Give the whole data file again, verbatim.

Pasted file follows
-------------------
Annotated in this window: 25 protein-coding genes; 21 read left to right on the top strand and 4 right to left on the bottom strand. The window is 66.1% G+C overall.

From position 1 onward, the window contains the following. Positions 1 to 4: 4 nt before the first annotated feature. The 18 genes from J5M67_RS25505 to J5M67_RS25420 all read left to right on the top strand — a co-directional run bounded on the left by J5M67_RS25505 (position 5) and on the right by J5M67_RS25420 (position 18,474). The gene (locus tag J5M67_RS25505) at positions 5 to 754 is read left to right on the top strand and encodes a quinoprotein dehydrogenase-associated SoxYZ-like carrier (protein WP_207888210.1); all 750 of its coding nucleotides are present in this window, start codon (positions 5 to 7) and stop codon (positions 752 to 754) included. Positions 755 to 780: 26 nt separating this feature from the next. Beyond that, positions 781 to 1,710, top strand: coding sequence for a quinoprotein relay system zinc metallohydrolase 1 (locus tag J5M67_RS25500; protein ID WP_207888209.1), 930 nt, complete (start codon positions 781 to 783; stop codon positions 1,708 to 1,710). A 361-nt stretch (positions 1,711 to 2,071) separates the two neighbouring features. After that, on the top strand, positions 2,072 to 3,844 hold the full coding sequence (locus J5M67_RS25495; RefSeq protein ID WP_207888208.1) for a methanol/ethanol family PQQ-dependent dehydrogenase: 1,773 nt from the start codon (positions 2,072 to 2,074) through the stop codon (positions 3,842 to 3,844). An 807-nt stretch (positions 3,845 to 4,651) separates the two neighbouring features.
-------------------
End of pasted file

Annotated in this window: 25 protein-coding genes; 21 read left to right on the top strand and 4 right to left on the bottom strand. The window is 66.1% G+C overall.

From position 1 onward, the window contains the following. Positions 1 to 4: 4 nt before the first annotated feature. The 18 genes from J5M67_RS25505 to J5M67_RS25420 all read left to right on the top strand — a co-directional run bounded on the left by J5M67_RS25505 (position 5) and on the right by J5M67_RS25420 (position 18,474). The gene (locus tag J5M67_RS25505) at positions 5 to 754 is read left to right on the top strand and encodes a quinoprotein dehydrogenase-associated SoxYZ-like carrier (protein WP_207888210.1); all 750 of its coding nucleotides are present in this window, start codon (positions 5 to 7) and stop codon (positions 752 to 754) included. Positions 755 to 780: 26 nt separating this feature from the next. Beyond that, positions 781 to 1,710, top strand: coding sequence for a quinoprotein relay system zinc metallohydrolase 1 (locus tag J5M67_RS25500; protein ID WP_207888209.1), 930 nt, complete (start codon positions 781 to 783; stop codon positions 1,708 to 1,710). A 361-nt stretch (positions 1,711 to 2,071) separates the two neighbouring features. After that, on the top strand, positions 2,072 to 3,844 hold the full coding sequence (locus J5M67_RS25495; RefSeq protein ID WP_207888208.1) for a methanol/ethanol family PQQ-dependent dehydrogenase: 1,773 nt from the start codon (positions 2,072 to 2,074) through the stop codon (positions 3,842 to 3,844). An 807-nt stretch (positions 3,845 to 4,651) separates the two neighbouring features.